In his well-written and provocative book Jeremy Wade Barrier provides a fresh reading of Paul’s letter to the Galatians, concentrating on intercultural differences between Paul and his addressees rather than theological discourse about “works of the law” versus “justification by faith”. The focus on the cultural background of the Galatians challenges usual interpretations of the letter as a reaction to Paul’s Jewish-Christian opponents. Barrier argues that Paul is criticizing his addressees for integrating circumcision in their pagan view of apotropaic rituals and is offering baptism as the appropriate and effective alternative ritual. Moreover, the emphasis on sorcery and the “Evil Eye” sharpens the view of the religious and cultural context presupposed in the letter. Future interpretation will have to look more carefully on the discourse behind the letter, particularly on the meaning of the verb “bewitch” in Galatians 3:1.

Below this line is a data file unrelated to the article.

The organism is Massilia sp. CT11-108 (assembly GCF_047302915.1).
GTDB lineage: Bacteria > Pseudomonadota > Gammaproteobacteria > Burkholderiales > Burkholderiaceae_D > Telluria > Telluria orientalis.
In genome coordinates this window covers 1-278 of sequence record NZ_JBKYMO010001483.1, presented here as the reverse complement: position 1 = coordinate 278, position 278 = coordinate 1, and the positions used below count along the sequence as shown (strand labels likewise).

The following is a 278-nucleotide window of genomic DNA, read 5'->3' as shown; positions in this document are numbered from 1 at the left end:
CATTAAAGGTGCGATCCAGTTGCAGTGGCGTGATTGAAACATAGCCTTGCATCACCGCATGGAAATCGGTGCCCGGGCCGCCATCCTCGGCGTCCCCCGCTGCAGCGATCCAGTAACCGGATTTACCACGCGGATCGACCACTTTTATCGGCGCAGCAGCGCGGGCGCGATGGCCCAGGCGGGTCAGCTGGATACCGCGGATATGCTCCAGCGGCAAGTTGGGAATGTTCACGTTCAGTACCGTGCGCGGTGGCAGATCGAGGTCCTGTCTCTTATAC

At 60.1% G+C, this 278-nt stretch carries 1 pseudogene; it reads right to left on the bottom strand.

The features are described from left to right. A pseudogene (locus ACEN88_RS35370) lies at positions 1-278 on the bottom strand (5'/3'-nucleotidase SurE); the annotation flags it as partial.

Barrier’s study adds to the work of redescription of Paul in terms of the magical, medical, and ritual context of the ancient Mediterranean world. The wealth of information on the understanding of pneuma in antiquity is impressive.
By drawing on knowledge of ancient medicine and magic, in particular issues related to disease etiology, illness, the evil eye, pneuma, and the role of the fascinum in ensuring one’s health, this volume seeks to unravel the cultural script that unfolds from reading Paul’s letter to the Galatians.